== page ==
Blueberries, a known superfood, have a multitude of health benefits, and new research now adds to the list of their potential healthful advantages. Blueberries appear to help burn body fat, a finding that may prove to be particularly helpful for endurance athletes.
Chock-full of antioxidants, these unassuming little berries fight off harmful molecules in the body that can cause cancer, heart disease, high blood pressure and memory loss. They also have been found to slow the aging process.
Researchers at Humboldt State University wanted to see whether wild blueberries affected body fat. Eleven healthy and aerobically trained men took part in the study. They ate 25 grams of freeze-dried wild blueberries every day for two weeks, about the same amount as a cup of raw berries. Then they exercised on a bike for 40 minutes. Blood and urine samples were taken before and after exercise. And blood samples were also collected every 10 minutes during the exercise.
Eating a cup of wild blueberries every day for two weeks improved the body’s ability to burn fat during moderate intensity exercise.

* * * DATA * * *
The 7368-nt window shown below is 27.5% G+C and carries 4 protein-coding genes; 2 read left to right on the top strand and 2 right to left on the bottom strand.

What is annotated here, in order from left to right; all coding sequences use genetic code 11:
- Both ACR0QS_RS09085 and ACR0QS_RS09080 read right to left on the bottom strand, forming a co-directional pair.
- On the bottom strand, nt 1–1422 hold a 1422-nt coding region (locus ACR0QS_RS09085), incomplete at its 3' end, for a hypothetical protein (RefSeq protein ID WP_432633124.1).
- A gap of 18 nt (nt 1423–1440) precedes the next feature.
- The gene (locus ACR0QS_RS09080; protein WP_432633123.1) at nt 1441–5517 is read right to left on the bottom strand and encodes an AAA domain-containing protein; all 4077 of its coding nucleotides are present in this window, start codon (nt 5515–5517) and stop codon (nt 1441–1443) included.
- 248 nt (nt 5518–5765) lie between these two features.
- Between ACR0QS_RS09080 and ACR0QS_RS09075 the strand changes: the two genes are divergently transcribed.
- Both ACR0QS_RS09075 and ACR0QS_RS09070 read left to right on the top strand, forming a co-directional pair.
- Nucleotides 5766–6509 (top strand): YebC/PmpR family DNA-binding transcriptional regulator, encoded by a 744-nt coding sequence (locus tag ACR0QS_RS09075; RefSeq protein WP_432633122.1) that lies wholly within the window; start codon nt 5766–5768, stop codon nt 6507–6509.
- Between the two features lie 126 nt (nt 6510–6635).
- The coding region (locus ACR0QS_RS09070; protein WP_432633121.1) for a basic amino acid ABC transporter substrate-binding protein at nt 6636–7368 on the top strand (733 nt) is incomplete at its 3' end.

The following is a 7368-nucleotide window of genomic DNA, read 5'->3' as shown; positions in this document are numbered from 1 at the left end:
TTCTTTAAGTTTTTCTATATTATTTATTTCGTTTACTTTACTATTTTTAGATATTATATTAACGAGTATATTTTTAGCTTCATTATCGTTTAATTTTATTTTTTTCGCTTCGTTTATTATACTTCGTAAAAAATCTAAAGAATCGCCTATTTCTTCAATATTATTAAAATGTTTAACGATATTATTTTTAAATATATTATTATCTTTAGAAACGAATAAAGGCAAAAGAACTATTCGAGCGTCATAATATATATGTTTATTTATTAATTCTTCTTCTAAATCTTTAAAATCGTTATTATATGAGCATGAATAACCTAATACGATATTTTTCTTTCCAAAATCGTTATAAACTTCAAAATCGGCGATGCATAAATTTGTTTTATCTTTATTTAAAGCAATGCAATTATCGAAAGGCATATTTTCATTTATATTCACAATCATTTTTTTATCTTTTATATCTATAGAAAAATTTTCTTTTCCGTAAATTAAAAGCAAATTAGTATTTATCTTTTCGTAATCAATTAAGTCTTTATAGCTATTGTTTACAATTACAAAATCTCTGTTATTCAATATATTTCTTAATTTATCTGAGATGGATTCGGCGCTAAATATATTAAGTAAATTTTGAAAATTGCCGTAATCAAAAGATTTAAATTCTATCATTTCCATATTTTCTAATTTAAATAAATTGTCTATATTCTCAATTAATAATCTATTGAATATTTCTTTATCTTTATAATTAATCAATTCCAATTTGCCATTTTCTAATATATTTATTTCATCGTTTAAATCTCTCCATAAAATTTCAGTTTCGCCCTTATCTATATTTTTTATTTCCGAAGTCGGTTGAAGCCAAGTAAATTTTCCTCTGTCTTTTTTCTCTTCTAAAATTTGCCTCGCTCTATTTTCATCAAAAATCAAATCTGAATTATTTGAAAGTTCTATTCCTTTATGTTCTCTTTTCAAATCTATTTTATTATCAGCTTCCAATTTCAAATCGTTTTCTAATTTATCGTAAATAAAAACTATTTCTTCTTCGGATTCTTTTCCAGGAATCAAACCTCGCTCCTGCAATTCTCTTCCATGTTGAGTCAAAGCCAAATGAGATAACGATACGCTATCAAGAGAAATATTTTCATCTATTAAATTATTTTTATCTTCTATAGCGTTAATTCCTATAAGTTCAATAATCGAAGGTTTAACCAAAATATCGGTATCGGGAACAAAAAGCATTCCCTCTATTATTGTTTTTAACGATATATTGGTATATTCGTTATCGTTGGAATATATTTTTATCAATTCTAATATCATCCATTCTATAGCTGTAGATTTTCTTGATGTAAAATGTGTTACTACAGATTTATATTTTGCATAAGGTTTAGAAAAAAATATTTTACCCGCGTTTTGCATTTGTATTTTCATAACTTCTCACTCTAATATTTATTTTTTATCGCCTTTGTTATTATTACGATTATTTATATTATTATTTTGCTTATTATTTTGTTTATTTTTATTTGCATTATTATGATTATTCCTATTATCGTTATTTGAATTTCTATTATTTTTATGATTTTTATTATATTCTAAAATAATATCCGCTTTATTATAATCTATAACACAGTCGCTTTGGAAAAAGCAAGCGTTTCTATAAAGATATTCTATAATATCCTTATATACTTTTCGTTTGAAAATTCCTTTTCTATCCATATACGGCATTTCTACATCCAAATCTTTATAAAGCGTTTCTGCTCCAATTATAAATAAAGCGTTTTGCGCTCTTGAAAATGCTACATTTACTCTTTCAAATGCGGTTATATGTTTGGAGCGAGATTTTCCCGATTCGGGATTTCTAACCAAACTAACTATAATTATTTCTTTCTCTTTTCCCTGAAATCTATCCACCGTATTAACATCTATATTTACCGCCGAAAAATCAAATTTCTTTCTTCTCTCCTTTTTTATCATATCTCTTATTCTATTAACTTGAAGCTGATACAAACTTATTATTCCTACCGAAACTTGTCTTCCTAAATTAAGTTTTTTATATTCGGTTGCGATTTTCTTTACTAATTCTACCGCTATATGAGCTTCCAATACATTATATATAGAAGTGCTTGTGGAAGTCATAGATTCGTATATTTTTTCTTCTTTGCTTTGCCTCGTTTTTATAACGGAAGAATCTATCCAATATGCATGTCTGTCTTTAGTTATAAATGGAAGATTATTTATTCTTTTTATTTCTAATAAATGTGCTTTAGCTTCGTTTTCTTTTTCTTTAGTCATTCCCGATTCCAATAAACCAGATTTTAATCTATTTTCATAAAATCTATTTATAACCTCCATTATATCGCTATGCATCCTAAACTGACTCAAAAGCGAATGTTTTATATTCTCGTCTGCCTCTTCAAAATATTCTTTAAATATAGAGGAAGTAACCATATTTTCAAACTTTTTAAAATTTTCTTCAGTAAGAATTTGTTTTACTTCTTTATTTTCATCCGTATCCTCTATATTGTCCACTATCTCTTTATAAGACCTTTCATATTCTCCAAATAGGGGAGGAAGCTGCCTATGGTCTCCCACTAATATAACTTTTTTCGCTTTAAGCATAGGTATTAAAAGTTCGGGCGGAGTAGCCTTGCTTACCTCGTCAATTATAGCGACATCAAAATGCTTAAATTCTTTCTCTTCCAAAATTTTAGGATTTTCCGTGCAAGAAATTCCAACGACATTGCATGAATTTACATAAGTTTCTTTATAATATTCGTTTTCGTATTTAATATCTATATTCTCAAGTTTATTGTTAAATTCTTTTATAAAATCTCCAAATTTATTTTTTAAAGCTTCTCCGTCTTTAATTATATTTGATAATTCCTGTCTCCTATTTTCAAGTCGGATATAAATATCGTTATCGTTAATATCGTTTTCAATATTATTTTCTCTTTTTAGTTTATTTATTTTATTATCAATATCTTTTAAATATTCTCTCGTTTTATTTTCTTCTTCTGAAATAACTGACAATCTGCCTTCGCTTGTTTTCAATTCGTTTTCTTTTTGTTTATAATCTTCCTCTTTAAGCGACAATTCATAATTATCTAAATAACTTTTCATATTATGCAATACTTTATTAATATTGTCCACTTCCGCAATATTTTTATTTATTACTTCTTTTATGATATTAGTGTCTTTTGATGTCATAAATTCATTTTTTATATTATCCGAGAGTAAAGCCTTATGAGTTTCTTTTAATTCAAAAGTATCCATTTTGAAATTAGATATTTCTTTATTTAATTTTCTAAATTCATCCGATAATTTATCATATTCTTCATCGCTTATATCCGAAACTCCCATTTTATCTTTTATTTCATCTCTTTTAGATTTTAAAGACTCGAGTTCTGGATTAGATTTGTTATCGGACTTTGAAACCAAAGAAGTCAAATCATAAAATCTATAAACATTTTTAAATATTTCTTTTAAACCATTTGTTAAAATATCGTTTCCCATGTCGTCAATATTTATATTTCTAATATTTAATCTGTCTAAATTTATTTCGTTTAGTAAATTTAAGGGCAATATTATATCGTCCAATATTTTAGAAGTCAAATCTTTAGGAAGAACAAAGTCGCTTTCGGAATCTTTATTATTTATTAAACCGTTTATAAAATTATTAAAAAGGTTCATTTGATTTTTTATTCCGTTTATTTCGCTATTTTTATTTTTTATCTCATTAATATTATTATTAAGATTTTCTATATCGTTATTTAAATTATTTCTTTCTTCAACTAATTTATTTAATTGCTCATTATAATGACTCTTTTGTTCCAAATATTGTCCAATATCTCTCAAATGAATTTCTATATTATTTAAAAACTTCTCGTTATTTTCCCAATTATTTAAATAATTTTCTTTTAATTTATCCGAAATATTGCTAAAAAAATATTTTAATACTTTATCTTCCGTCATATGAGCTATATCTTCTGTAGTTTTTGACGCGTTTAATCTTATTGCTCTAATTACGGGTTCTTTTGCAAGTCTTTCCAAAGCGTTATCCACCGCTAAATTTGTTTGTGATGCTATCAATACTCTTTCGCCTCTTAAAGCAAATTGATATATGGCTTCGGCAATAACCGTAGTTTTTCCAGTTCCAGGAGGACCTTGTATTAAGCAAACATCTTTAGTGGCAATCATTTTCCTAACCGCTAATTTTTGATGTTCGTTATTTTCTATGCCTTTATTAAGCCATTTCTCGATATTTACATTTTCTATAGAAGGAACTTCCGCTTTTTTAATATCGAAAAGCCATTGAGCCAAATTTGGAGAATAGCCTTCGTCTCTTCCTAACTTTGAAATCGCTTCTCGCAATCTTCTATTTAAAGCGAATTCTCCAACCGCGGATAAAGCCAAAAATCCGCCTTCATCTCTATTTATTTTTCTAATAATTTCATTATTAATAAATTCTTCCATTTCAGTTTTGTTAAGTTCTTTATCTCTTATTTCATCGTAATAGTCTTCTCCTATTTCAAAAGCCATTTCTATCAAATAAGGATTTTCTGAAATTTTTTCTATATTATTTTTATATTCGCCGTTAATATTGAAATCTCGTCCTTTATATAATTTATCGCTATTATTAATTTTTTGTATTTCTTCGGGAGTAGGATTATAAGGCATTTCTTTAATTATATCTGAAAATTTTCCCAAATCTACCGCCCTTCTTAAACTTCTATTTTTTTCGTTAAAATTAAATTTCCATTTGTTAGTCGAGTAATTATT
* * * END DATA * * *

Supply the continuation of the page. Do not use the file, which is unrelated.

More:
But that’s not all. Lead researcher, Taylor Bloedon, explained that burning more fat caused the body to use less carbohydrate, something that benefits athletes involved in endurance activities. “Increasing the use of fat can help performance, particularly in endurance activities as we have more fat stores to keep us going longer than we do carb stores,” Bloedon, an associate professor of Kinesiology at Cal Poly Humboldt, said in a statement.
“Saving stored carbs also helps when we need to increase our intensity, often towards the end of the race or training session, or when challenged by an opponent. At these higher intensities we cannot rely on fat to fuel us as fat cannot be used as a fuel source for high-intensity activities,” she added.
While many athletes may want to reduce their intake of carbohydrates to force the body to burn fat, the practice can lead to health problems and poorer performance. Wild blueberries are a natural source of carbohydrates that appear to increase fat burning during exercise and spare carbohydrates until they are needed as fuel.
The antioxidant anthocyanin may be what’s behind blueberries’ role in increasing fat burning. It is the antioxidant that gives blueberries — and other fruits and vegetables — their blue, red and purple colors. Anthocyanin is found in other berries such as raspberries, elderberries and blackberries, as well as in red and black grapes, so though it’s not yet proven, these fruits may help burn fat, too.
The study is published in Nutrients.